JB: Their biggest influence on me, as an artist and as a person, has been to give me a greater appreciation of time. I worked on DC Universe Online for five years – one year longer than Michelangelo worked on the Sistine Chapel – yet somehow I don't foresee DCUO making into any Art History books. There I was, working crazy hours, thinking, “man this is going to be great,” and then it came out, and nobody cared. It got OK ratings, an average number of players, and it was mostly just a footnote a month after release.

Tons of games fall into this category. Countless people have put 5 to 10 years of their life into works of Art that are ultimately met with a shoulder shrug. Hell, some of my AAA friends have worked five years on projects that got canceled. In my case, ages 25 to 30 belonged to Sony, where all my creative energy went into this one juggernaut game. DCUO's ho-hum reception was a splash of cold water saying, “I can't do this forever."  What if every project is this long, and they all get the same reception?  As an artist, that's a grim prospect.

Though it may sound like I'm complaining, in truth, I don't regret the time: I learned most of what I know about game making during those years, and ULTRAWORLD wouldn't exist without all that preparation. But the perspective it gave me on time, and how quickly it can disappear, is truly what made me question what I want to be doing with my life.

JP: The game totes a 2-4 hour play time, but hints that could be long if we enjoy the post-game. Care to give any hints as to what that might mean?

JB: The post game is basically a free-exploration mode where players are given a camera and encouraged to relax and take pictures. They can also change up the colors of the world, and it's music, to help suite the mood. Personally, I enjoy going around trying to find cool, abstract compositions; much like I would on any vacation, (to Niagara Falls, for example). Players' mileage may vary depending on how enticing they find this idea.

On the same subject, I recently added something called Vacation Mode: this let's you jump right to the post-game. This is for people who just want the relaxation aspect and none of the, “story that could only be told in a game,” stuff. I know that's not everybody's cup of tea, so there's no need to force it on people. Next up, I'm working on Zombie Mode...(j/k)


JP: FPE (First Person Explorer) is a genre you classified ULTRAWORLD. Do you hope future game companies adopt this genre label? Should we coin it now, because it does have a nice ring to it.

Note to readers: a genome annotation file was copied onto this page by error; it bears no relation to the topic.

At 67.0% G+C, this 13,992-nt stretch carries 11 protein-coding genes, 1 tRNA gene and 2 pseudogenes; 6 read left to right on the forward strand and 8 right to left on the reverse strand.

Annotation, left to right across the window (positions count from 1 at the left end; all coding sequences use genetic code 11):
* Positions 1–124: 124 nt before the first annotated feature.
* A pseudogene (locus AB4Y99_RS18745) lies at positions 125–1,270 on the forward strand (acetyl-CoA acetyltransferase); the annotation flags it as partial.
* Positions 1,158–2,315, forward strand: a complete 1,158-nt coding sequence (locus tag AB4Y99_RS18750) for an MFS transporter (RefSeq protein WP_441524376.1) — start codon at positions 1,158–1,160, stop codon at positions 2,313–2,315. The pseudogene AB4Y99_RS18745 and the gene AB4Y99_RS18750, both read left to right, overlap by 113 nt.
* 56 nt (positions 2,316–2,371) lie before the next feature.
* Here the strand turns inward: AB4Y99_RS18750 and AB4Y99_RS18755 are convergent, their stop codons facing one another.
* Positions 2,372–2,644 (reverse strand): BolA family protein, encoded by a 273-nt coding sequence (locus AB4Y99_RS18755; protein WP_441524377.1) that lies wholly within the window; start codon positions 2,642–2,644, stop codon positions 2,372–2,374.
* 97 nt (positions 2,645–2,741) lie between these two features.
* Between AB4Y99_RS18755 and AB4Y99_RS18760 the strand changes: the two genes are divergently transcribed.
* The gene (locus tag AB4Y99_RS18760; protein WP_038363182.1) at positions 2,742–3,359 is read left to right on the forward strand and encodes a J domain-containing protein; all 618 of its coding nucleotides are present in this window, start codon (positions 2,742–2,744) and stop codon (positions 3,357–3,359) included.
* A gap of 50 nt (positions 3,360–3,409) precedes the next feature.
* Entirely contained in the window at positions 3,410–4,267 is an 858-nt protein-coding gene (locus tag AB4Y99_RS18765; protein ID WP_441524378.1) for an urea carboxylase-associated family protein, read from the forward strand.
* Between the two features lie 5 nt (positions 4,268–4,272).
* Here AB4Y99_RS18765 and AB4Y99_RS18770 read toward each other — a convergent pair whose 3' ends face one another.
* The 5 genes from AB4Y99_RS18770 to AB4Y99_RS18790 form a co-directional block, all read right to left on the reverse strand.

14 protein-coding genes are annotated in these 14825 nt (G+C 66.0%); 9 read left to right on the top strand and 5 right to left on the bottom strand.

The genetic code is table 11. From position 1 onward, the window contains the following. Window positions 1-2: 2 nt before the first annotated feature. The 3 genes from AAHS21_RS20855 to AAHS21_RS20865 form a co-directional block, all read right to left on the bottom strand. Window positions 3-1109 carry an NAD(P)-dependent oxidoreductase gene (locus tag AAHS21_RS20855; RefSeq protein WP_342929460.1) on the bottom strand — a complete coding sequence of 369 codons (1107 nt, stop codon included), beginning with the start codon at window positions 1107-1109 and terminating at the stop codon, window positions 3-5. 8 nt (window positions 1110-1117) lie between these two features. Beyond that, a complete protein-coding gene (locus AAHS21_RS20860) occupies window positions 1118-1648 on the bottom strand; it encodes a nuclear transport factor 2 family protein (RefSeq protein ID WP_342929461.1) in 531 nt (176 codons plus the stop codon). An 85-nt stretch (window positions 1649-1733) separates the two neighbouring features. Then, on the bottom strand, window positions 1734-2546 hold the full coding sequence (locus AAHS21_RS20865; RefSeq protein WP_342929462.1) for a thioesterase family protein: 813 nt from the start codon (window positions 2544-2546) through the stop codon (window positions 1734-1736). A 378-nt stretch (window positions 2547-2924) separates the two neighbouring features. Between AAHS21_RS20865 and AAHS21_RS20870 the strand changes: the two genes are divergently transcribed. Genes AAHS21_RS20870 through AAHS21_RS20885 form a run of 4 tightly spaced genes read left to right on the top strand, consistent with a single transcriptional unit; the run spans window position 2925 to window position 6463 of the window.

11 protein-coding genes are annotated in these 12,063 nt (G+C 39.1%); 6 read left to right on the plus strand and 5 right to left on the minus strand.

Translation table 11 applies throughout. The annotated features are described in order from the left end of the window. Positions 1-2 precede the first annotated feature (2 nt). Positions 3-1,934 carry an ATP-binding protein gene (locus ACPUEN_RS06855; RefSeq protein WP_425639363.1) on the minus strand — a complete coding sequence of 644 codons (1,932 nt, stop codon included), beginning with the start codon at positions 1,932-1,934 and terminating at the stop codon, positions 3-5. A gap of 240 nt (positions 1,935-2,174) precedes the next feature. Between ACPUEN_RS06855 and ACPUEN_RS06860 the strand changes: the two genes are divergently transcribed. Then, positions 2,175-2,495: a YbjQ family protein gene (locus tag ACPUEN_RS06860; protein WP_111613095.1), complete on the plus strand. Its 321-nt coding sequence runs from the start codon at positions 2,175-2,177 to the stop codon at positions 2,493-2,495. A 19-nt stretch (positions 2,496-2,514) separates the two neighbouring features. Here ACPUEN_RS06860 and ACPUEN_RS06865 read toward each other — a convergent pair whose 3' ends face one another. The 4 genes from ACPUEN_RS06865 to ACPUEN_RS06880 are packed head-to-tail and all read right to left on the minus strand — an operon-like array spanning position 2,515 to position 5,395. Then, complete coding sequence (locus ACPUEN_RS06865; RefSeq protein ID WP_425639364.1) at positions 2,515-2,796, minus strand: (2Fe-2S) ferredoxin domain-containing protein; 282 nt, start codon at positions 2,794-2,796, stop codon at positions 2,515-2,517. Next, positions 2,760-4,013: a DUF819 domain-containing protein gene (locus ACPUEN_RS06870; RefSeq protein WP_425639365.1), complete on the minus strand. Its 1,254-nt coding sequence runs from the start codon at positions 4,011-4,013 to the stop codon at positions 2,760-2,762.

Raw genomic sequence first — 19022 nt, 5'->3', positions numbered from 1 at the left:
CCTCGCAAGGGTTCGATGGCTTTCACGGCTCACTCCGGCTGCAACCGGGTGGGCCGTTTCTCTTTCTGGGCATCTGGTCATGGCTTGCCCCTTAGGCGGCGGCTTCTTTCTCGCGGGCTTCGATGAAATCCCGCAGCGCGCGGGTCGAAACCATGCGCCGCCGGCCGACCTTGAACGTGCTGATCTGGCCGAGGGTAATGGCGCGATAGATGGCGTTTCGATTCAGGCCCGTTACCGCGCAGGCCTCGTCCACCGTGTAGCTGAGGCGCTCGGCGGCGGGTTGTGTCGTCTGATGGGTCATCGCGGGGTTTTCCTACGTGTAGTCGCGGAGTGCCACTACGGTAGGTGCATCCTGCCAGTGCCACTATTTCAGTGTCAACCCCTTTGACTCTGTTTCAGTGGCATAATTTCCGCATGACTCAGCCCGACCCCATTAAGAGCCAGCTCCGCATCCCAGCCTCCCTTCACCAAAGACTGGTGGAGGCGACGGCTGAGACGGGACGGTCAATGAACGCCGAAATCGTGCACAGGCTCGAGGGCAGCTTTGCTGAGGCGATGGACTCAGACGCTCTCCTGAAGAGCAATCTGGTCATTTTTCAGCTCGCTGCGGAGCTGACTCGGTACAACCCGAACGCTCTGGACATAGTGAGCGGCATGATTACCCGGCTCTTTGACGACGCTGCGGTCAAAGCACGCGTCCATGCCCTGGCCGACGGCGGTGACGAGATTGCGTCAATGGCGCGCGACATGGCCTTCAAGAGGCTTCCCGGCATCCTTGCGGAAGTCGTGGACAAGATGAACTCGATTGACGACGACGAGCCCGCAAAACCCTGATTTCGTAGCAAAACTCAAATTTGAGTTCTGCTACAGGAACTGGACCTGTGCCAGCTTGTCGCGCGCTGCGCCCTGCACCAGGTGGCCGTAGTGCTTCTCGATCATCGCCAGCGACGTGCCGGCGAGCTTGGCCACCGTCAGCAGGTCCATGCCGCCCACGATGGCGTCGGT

JB: It's certainly nicer than Walking Simulator, isn't it? And it very clearly explains what you should expect. I've heard other terms as well, but I think this is the most succinct; so yeah, let's coin it.

The biggest challenge was confronting the most basic question: can I do this?

JP: Finally, you worked solo on this project, besides funding it yourself, what other challenges did you have to overcome?

JB: The biggest challenge was confronting the most basic question: can I do this? My background is in Art and design, but I have zero programming knowledge. For anything I'd ever worked on, the “release” part of the process was never handled by me, nor were game patches/updates. And I certainly never had to worry about marketing. I started my Twitter account the day the game came out; I'm a social media noob. Not to mention the business side; I've never run a company before. Even the music: any songs I've ever made have been...not fit for humanity, to put it kindly. I had to ask myself if I was ready to face all these challenges, with my own money on the line, knowing I could fail utterly. It was a huge risk.

JP: Once again I want to thank you for the chance to speak about the game with you. I noticed it is currently in the  Steam Greenlight section. Anything you would say to the gamers to convince them to help push the title as well as pick it up?

JB: Thanks for asking about ULTRAWORLD! As for a last-minute sales pitch, let's try: It's gorgeous, it's unique, it's relaxing, it's different. Take a chance!

It was really great to speak with James about his interesting project, though he mentioned not to talk about 'Nam quite a bit. Other than the slight convulsion and shell shock, what he shared about ULTRAWORLD really put things into perspective and made me see more to the game than I had before.

ULTRALWORLD is now available on the PC through digital download of the game's site or through Steam once it gets greenlit. Show your support for this work of art by picking it up and let the art flow through you.